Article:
From VOA news in Washington.
Former FBI Director Robert Mueller has been named special prosecutor to oversee the investigation of "Russian government efforts to influence the 2016 presidential election and related matters," the Justice Department said Wednesday.
Deputy Attorney General Rod Rosenstein says his decision to appoint a special counsel, also known as special prosecutor, does not mean "a finding that crimes have been committed or that any prosecution is warranted.
"I have made no such determination," Rosenstein said in a statement. "What I have determined is that based upon the unique circumstances, the public interest requires me to place this investigation under the authority of a person who exercises a degree of independence from the normal chain of command."
Stock markets tumbled, the dollar's value sank and worried Republicans wondered what else could go wrong Wednesday as President Donald Trump faced congressional inquiries into allegations he tried to derail an FBI investigation of former national security adviser Michael Flynn and disclosed classified intelligence to Russia.
"Nobody knows where this really goes from here," one White House official told Politico, a Washington political news site. "What is next?"
On the other side of the partisan divide, a small but growing number of Democrats are speaking openly about impeachment, arguing that Trump obstructed justice when he asked then-FBI Director James Comey to "go easy" in its probe of Flynn's ties to Russia.
This is VOA news.
The Trump administration has announced that it will continue nuclear sanctions relief for Iran, keeping in place an Obama-era deal.
Under the 2015 deal, sanctions punishing Iran for its nuclear program were waived in exchange for Iran's commitment to roll back the program. But continuing the sanctions relief requires the renewal of a six-month waiver. The most recent waiver, issued by former Secretary of State John Kerry in December, was set to expire this week.
But the administration also imposed unrelated sanctions on two Iranian defense officials, an Iranian company and members of a China-based network for supporting Iran's ballistic missile program.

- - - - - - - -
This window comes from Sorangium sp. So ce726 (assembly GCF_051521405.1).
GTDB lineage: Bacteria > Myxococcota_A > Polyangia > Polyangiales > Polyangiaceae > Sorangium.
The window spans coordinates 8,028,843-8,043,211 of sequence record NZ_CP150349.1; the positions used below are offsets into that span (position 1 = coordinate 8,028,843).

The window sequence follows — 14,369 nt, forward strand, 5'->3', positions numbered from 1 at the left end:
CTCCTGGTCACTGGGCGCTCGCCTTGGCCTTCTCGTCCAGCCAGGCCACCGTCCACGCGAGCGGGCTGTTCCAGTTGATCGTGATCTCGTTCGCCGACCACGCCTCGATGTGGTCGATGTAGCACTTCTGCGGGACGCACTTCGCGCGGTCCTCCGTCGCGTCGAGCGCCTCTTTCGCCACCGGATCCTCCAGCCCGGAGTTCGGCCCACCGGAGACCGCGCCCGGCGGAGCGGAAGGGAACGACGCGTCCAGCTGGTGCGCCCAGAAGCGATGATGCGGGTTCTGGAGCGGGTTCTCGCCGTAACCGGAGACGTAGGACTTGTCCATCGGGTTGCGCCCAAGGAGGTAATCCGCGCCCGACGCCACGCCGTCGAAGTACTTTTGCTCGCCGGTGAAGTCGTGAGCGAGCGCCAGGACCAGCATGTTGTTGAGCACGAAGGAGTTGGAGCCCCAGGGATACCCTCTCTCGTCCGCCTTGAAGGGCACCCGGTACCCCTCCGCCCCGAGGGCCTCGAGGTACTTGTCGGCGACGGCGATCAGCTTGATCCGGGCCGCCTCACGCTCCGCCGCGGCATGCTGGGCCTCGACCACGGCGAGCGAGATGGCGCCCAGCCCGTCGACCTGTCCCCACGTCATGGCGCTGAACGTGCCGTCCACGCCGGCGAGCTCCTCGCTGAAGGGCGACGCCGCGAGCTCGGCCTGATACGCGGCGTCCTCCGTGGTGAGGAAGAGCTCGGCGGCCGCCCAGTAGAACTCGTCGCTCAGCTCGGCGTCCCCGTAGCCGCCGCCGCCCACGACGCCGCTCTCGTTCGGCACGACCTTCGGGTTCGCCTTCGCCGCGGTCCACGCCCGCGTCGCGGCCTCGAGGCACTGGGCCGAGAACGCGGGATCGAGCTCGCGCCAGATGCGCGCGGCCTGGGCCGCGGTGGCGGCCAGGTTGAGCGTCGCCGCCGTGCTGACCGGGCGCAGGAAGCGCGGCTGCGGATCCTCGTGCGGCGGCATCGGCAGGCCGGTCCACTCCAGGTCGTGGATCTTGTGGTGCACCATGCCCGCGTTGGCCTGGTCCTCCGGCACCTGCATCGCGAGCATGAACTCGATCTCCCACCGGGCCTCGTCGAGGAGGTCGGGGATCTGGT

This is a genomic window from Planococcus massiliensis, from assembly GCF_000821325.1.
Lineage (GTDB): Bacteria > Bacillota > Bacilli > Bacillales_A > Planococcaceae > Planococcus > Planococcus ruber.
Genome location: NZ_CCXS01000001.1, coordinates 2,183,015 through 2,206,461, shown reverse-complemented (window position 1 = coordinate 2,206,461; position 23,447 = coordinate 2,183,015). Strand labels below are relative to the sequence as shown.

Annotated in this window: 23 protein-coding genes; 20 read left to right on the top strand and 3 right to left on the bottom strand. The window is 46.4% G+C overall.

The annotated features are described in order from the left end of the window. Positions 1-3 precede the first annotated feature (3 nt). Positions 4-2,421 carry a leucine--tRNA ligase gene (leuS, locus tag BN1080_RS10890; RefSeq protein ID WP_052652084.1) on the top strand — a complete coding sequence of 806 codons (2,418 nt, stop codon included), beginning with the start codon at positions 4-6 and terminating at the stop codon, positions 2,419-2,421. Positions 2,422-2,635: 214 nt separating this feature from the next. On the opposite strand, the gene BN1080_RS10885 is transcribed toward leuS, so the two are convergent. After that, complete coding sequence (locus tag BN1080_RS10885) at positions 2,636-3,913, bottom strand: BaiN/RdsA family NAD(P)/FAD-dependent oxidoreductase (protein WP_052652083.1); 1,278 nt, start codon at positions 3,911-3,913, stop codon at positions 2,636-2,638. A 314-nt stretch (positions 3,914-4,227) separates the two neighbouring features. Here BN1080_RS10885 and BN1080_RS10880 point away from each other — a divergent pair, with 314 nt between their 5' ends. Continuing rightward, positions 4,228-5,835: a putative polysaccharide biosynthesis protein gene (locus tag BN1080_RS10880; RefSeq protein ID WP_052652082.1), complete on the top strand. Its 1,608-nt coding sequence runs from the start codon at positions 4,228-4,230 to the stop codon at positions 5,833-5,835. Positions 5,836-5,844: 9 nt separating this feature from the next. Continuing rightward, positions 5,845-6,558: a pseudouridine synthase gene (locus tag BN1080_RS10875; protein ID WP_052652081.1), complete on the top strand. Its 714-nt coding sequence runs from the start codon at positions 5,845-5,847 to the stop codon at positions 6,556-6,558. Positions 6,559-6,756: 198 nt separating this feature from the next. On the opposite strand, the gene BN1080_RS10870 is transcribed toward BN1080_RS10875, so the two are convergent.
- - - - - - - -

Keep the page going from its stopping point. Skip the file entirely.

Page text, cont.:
The U.S. State Department said Thursday it will express concern "in the strongest possible terms" over Tuesday's violent clash involving supporters of Turkish President Recep Tayyip Erdoğan.
Some U.S. officials criticized them as the aggressors against peaceful protesters, saying their actions outside the Turkish ambassador's residence in Washington violated American protections on free speech.
"Violence is never an appropriate response to free speech, and we support the rights of people everywhere to free expression and peaceful protest," State Department spokesman Heather Nauert said in a statement. "We are communicating our concern to the Turkish government in the strongest possible terms."
D.C. police said they were checking reports that two men who were arrested were among the Turkish leaders' guards, adding that other suspects are being sought.
The U.N. Security Council held a closed-door meeting Wednesday to discuss the deteriorating situation in Venezuela, where anti-government protests have rocked the country for more than six weeks amid a worsening economic and humanitarian situation.
The United States called for the meeting, which marks the first time the 15-nation council, which is responsible for international peace and security, has taken up the matter.
"In Venezuela, we are on the verge of a humanitarian crisis," U.S. ambassador Nikki Haley said ahead of the meeting. "Peaceful protesters have been injured, arrested and even killed by their own government. Medicine is unavailable, hospitals lack supplies, and it has become difficult to find food."
That's the latest world news from VOA.